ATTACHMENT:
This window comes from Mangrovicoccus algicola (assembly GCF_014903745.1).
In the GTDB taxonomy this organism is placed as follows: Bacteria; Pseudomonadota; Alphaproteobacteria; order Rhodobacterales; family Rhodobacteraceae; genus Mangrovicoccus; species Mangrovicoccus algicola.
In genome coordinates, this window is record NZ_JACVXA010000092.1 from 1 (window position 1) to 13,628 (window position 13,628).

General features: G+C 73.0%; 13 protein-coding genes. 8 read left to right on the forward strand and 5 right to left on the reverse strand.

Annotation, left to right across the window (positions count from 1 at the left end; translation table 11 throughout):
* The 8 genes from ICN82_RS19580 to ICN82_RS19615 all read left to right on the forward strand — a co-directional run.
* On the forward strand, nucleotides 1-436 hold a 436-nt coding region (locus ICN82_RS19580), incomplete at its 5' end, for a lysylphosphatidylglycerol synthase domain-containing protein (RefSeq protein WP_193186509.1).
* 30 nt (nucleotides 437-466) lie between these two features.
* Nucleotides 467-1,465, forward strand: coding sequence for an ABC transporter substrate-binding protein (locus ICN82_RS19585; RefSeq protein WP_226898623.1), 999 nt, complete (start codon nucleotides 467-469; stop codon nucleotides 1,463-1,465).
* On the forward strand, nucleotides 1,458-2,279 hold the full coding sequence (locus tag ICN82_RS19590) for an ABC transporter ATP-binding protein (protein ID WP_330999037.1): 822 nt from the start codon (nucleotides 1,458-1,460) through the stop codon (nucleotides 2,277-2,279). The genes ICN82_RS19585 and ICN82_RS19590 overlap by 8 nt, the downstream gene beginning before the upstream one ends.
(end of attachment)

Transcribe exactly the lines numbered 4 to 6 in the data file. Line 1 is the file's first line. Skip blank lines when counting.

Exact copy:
General features: G+C 73.0%; 13 protein-coding genes. 8 read left to right on the forward strand and 5 right to left on the reverse strand.

Annotation, left to right across the window (positions count from 1 at the left end; translation table 11 throughout):
* The 8 genes from ICN82_RS19580 to ICN82_RS19615 all read left to right on the forward strand — a co-directional run.